Alexander’s post-and-rung chair

On the Jennie Alexander chairmaking front – I worked with Alexander for years and years – and we made many of these chairs together. In the early 1990s we worked on a second edition of the book Make a Chair from a Tree and it included an afterword that described and illustrated the then-current updates to the chairmaking process from the original 1978 edition. Around that time, we shot a full-length video of the process, but JA was not satisfied with it, and scrapped the whole thing. Then later, while I was off in joinery-land, JA and Anatol Polillo produced an excellent video that shows the most current version of how to build this chair.

You probably already saw this news – but Lost Art Press announced yesterday that it’s got the video ready for streaming. Here’s the link:

‘Make a Chair From a Tree’ Streaming Video Now Available

My one comment – Chris doesn’t know what it’s called. It’s not a “Jennie” chair, it’s a JA chair. Always was.

Get it while you wait for the next (and best) edition of the book.

On the same subject, next year, I’m planning two classes on making these chairs. When I have the particulars sorted out, I’ll announce them here & elsewhere. I’ve made four of these chairs lately, and they’ve all sold – soon I’ll be taking orders for a small batch of my versions of these as well. Lots more about these chairs in upcoming posts.

the next batch of JA’s books; TOOLS

UPDATE – THURSDAY, SEPT 13, ALL THESE BOOKS HAVE SOLD.

THANKS FOR YOUR PATIENCE, I KNOW IT CAN BE CLUNKY TRYING TO FIND OUT IF THEY ARE AVAILABLE. I’LL SORT THE REMAINING BOOKS, MOST OF WHICH ARE FURNITURE HISTORY; MANY VOLUMES OF CHIPSTONE’S AMERICAN FURNITURE, AND A NEARLY-COMPLETE RUN OF THE BRITISH JOURNAL REGIONAL FURNITURE. I WILL POST SOME OF THESE AFTER THE WEEKEND. 

 

I sorted out some books specifically about woodworking tools. Most are inscribed with John Alexander’s name on the inside. Rarely are there notes written in them. sometime might have slips of paper in them, noting something JA wanted to come back to. All prices include shipping in US. Leave a comment if you want one. I’ll send paypal invoices tonight.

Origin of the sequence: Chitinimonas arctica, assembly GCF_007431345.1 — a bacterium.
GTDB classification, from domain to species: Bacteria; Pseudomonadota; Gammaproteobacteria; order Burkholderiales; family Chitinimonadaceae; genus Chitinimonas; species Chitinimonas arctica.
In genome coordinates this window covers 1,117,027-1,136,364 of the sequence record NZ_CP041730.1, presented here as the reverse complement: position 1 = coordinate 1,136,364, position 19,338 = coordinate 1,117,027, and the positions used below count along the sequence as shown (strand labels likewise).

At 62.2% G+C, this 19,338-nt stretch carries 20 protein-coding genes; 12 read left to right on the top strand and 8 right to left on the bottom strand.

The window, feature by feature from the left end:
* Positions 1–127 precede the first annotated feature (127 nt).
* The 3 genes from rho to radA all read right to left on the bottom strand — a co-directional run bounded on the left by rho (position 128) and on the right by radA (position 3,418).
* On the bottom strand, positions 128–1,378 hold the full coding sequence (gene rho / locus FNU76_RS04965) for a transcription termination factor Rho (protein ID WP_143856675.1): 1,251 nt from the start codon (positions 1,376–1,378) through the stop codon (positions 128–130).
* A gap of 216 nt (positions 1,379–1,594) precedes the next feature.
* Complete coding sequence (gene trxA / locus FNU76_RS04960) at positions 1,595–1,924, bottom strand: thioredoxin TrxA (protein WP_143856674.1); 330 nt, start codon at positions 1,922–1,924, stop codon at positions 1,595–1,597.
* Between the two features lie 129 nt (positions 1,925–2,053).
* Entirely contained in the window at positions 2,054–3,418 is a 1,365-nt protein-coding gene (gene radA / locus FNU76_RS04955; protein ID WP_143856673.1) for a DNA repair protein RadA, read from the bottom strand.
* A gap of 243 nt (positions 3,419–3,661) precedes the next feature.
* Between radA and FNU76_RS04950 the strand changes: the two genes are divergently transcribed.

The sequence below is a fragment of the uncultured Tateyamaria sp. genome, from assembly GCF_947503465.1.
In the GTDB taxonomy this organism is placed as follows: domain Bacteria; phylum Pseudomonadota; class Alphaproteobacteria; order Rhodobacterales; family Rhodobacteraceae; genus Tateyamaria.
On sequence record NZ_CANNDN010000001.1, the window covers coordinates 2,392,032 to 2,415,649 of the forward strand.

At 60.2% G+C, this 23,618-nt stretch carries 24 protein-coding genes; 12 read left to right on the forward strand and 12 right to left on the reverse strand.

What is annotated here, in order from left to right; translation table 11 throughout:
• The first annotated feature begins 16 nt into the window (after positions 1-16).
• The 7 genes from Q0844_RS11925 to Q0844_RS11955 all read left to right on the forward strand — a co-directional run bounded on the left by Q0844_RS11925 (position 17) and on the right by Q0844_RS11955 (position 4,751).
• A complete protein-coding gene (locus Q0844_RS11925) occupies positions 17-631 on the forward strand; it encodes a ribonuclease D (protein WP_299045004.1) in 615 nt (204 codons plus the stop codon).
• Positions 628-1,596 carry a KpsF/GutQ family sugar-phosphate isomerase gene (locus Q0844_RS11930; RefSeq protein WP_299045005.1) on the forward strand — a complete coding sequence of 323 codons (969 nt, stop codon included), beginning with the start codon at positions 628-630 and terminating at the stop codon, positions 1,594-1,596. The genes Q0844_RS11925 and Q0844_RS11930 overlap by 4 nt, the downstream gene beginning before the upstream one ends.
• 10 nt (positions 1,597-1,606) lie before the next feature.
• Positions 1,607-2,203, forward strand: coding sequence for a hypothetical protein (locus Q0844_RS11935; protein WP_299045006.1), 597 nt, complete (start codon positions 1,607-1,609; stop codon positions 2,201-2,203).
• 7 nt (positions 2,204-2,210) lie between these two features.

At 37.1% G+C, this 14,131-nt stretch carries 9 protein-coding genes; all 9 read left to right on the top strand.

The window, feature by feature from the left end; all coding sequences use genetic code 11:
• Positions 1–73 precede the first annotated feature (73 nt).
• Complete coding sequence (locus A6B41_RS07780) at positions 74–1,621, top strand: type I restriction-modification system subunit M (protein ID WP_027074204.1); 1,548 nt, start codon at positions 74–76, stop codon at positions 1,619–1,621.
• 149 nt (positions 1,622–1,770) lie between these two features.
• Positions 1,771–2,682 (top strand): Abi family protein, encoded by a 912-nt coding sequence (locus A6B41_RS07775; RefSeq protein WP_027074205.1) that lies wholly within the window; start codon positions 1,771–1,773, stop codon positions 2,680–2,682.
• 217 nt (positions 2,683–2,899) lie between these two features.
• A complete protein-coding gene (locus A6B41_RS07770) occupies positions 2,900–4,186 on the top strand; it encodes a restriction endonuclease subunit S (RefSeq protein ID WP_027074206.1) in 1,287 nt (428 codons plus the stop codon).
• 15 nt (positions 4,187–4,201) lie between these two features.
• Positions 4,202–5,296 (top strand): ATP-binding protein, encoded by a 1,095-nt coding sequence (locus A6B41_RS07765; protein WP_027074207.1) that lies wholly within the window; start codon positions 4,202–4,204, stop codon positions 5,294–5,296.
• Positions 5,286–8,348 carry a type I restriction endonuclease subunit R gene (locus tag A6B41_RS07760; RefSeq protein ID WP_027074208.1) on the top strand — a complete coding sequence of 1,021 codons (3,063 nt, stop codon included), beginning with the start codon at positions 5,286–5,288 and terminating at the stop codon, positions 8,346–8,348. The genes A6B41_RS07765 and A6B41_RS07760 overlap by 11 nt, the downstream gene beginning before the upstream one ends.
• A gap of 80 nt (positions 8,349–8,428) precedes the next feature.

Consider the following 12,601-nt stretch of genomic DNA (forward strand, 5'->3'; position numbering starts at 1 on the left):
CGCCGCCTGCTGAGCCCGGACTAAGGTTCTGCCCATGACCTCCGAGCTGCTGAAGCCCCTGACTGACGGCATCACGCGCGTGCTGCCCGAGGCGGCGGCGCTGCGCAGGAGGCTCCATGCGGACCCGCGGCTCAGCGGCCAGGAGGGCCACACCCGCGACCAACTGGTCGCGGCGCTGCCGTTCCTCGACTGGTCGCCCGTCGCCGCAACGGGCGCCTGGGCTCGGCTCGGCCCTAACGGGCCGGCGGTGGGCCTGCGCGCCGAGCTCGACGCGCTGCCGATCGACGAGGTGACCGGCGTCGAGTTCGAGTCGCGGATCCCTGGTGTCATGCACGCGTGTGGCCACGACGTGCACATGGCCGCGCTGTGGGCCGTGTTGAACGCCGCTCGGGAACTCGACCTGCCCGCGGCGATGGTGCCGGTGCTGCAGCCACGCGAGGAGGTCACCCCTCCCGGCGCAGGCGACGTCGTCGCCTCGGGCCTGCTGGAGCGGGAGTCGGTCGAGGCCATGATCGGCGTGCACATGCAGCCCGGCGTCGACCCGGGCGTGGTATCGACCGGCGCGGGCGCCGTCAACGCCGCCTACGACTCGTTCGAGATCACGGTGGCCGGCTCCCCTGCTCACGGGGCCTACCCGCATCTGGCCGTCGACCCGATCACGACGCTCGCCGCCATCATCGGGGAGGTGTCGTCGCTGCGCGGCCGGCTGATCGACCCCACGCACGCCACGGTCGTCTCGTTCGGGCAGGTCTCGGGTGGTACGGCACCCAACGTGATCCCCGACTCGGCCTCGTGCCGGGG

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SOLD   W.L. Goodman, The History of Woodworking Tools, hardcover. JA & I used this book a lot; mine’s a photocopy – used to belong to Benno Forman, but this is JA’s hardcover copy.

$40

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SOLD   Paul Kebabian, American Woodworking Tools hardcover, signed.

$30.

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SOLD   R.A. Salaman, Dictionary of Tools. Hardcover, used. There was a later paperback edition by Taunton Press, but this is the 1975 English edition. A JA favorite – that’s why it’s used.

$40

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SOLD   Instruments of Change: New Hampshire Hand Tools and their makers, 1800-1900, softcover. Good condition, but a glued binding.

$40

 


THE BOOKS BELOW ARE SOLD

SOLD  Henry Mercer, Ancient Carpenters’ Tools

Anyone interested in hand-tool woodworking that doesn’t have Mercer’s book is missing out. There’s a modern paperback edition. This is a 1960 hardcover edition.

$35


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SOLD   John Whalen, The Wooden Plane, Astragal Press, hardcover, excellent condition.

$50

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SOLD  John Whalen, Making Traditional Wooden Planes -softcover. Just what it says. I made planes with the help of this book.

$20.

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SOLD  The Tool Chest of Benjamin Seaton, 1st edition. Too weird to go into, but this first edition is listed as more valuable than the expanded 2nd edition. Nonsense, I say. It’s nice, but the 2nd edition is better. Don’t buy it & re-sell it though, I’ll be mad.

$30.

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SOLD   Josef Greber, Die Gschichte des Hobels (The History of the Woodworking Plane)

This was an EAIA reprint. The hardcover book is in German, with all the illustrations. The translation is the softcover companion volume. So you read two books at once to know what’s going on, unless you read German.

$50

 

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SOLD   Kenneth Roberts, Some 19th Century English Woodworking Tools. inscribed by the author to JA. hardcover, excellent condition